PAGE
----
Our main piece of advice with the iMac is to steer well clear of the £1,049/$1.049 model and its 2.3GHz dual-core processor from 2017. The price might look great, but the specs really don't add up to anything special at all. You'll benefit hugely by spending the extra for the cheapest 4K iMac.
As you can see from the price list above, there are far too many options to include in a comparison review without the whole thing descending into a complicated spreadsheet. So, for the sake of clarity we will focus on the entry-level offerings of either model.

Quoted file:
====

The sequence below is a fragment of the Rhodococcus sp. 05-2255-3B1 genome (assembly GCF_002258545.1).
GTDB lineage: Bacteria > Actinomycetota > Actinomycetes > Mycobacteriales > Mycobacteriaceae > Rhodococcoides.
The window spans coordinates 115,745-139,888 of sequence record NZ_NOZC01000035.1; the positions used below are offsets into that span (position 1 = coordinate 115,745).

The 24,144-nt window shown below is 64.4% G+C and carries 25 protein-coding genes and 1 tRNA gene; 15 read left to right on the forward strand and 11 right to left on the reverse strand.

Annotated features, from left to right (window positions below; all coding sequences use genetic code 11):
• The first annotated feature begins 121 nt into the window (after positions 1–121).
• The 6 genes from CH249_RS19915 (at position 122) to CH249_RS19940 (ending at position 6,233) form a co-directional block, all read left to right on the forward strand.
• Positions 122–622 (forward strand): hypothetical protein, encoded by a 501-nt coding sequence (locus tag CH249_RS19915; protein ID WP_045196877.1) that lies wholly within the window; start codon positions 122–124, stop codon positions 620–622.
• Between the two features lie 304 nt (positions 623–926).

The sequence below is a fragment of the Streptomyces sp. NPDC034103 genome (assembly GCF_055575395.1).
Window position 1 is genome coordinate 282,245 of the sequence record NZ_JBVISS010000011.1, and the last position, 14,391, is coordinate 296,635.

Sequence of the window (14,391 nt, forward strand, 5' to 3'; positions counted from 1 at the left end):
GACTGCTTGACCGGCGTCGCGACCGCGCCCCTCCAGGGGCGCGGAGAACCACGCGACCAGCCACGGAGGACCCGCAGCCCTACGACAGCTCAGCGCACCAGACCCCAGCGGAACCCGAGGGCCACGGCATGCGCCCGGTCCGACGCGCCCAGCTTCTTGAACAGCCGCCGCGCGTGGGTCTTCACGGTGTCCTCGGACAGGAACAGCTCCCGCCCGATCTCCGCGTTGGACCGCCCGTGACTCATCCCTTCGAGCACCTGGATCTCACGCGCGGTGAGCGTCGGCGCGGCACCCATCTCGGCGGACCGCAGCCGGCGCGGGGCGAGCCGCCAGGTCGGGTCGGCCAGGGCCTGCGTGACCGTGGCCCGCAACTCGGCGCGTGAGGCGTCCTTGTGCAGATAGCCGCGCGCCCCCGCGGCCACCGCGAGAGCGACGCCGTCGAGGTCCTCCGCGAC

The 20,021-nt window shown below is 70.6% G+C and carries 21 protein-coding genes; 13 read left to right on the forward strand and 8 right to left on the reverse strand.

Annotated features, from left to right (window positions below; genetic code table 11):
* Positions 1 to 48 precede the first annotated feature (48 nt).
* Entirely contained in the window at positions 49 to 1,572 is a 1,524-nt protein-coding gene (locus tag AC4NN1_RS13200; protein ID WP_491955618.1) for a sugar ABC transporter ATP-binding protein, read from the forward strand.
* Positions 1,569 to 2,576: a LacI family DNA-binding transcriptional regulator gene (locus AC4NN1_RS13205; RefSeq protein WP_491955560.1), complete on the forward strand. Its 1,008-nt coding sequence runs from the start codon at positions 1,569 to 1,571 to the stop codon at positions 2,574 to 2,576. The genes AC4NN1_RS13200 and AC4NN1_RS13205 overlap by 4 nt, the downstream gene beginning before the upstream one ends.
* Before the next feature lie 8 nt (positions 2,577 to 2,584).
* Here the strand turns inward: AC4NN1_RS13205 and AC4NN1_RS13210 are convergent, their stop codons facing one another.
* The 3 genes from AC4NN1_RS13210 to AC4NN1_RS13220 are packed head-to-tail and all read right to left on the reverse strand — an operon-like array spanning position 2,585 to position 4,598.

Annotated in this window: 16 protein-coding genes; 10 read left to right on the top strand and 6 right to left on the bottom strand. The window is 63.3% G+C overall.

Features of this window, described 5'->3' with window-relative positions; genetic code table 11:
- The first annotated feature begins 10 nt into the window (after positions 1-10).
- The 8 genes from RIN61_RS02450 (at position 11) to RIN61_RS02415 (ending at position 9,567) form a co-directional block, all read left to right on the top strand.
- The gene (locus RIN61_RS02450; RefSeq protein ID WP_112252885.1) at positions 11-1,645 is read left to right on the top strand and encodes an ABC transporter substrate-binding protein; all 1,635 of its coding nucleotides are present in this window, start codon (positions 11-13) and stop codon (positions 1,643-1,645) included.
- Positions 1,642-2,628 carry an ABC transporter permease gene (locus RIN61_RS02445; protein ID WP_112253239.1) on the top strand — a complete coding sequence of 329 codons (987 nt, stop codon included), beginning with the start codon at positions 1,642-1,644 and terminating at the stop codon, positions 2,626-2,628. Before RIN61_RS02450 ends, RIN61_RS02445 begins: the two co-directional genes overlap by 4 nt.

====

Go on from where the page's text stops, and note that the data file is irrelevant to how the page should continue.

Just be aware that the other variants are available if you want more power, different screen sizes, storage options and so on.
Anyone who has seen an iMac in the last few years will instantly recognise the slim, all-in-one design of the current model. Under the expansive display is a brushed aluminium 'chin' bearing the Apple logo, and around the back is a curved bulge that contains the bulk of the hardware as well as an array of ports and the built-in stand.
If you're looking for a complete system in an attractive package, then the iMac is one of the best you can currently buy. The elegant, simple look is one that still holds its own; however, with little change since the design was first unveiled back in 2012, it wouldn't be unreasonable for Mac users to hanker after a new aesthetic. Even a black chassis like the one found on the iMac Pro would be a start.
Read our full iMac 21.5in (2017) review for more details.